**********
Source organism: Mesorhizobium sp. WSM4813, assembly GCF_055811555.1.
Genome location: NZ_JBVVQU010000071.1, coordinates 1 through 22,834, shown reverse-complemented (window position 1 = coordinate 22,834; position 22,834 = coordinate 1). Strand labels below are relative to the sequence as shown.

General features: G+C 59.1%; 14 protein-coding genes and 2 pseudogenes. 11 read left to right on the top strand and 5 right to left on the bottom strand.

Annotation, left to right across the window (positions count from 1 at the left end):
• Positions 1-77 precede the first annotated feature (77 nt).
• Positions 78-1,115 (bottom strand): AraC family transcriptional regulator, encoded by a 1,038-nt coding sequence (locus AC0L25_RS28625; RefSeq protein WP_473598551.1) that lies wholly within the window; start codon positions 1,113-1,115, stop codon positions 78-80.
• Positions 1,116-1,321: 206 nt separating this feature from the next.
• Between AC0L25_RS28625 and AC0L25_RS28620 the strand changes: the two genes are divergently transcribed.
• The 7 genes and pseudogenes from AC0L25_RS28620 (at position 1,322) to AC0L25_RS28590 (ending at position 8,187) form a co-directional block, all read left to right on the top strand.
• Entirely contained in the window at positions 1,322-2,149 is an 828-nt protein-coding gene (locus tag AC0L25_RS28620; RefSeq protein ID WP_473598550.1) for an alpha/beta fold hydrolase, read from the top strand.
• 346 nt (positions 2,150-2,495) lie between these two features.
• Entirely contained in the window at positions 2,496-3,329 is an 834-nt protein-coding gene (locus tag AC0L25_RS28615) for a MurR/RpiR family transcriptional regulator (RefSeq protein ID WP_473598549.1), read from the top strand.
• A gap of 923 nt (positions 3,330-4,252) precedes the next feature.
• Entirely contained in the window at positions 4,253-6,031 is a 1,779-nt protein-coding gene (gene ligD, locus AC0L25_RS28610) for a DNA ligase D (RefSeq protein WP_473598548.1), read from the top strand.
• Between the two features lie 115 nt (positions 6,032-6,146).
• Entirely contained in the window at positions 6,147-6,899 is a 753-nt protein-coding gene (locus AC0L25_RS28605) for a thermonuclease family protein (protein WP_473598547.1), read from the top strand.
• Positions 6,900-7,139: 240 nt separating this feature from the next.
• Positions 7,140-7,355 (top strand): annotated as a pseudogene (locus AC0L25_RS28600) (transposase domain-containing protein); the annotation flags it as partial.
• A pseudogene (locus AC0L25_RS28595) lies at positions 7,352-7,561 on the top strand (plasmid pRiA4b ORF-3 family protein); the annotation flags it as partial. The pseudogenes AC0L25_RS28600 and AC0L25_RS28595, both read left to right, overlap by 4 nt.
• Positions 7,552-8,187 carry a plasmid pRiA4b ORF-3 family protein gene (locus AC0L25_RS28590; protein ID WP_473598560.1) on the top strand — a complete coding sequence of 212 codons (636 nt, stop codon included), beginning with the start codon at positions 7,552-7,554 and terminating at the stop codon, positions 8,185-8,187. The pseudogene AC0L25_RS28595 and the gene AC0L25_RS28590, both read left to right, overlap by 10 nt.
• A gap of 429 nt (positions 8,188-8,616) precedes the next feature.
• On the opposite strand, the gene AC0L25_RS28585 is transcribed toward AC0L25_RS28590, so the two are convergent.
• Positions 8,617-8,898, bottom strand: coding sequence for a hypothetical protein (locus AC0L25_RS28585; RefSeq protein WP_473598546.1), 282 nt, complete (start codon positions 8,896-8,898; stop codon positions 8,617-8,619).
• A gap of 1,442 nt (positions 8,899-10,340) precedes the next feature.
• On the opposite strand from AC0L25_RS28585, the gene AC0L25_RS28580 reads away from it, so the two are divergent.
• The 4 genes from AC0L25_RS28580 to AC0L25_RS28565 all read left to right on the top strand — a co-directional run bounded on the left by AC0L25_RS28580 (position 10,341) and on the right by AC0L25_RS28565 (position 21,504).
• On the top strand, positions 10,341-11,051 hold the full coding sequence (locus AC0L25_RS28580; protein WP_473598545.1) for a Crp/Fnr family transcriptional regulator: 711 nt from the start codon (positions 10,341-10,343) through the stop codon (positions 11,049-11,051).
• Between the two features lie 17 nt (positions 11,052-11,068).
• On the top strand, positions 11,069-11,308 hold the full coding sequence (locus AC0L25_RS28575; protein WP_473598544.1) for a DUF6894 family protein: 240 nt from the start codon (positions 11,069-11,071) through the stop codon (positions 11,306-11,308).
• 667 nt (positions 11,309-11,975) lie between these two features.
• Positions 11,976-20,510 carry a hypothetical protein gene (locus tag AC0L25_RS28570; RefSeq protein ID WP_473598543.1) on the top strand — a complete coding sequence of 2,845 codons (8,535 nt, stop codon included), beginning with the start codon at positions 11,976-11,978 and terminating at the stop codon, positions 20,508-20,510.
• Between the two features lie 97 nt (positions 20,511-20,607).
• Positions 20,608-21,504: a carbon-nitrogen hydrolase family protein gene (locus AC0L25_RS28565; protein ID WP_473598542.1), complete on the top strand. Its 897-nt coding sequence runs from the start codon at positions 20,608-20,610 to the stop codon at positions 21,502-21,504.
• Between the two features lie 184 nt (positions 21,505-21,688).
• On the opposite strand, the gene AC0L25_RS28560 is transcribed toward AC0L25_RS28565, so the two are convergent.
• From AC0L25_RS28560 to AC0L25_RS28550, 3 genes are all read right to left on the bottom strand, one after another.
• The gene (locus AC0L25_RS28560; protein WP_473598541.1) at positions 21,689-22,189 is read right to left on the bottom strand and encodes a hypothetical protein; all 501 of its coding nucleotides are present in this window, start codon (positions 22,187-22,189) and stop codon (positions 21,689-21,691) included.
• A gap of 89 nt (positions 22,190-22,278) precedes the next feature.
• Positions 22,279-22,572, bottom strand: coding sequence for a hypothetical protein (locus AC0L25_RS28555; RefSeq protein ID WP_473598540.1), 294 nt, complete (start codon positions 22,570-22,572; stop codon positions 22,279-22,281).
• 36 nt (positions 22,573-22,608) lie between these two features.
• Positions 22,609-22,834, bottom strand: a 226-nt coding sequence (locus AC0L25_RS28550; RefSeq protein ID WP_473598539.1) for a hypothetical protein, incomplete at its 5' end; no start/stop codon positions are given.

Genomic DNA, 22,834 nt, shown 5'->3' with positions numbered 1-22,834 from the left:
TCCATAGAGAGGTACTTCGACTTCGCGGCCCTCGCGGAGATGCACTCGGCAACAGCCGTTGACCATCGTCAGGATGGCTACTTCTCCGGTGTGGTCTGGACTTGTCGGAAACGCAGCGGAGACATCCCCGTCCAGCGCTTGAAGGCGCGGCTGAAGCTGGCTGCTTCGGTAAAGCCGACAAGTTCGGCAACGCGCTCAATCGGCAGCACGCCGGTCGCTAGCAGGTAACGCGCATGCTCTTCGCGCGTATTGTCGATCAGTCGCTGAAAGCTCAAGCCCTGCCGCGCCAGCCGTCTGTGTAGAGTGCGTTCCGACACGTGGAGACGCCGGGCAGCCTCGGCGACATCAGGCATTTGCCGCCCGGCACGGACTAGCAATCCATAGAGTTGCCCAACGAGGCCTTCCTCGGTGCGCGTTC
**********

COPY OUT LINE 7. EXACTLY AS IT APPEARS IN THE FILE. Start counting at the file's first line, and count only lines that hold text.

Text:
• Positions 1,116-1,321: 206 nt separating this feature from the next.